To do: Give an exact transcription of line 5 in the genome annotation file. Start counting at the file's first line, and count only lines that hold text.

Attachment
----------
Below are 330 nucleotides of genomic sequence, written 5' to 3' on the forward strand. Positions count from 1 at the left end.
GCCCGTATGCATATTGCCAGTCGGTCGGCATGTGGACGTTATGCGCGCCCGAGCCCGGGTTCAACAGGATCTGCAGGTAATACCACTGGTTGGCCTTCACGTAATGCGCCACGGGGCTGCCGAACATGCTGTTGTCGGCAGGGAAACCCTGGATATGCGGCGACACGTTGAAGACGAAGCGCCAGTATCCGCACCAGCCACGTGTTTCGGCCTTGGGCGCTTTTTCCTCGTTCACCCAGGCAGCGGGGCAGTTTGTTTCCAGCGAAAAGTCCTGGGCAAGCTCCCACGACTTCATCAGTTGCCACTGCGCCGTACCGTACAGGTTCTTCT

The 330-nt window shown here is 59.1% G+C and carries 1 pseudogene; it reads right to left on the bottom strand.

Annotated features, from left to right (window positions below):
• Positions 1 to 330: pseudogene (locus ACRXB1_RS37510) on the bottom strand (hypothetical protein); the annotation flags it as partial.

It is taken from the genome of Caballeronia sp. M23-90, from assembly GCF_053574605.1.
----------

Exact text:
• Positions 1 to 330: pseudogene (locus ACRXB1_RS37510) on the bottom strand (hypothetical protein); the annotation flags it as partial.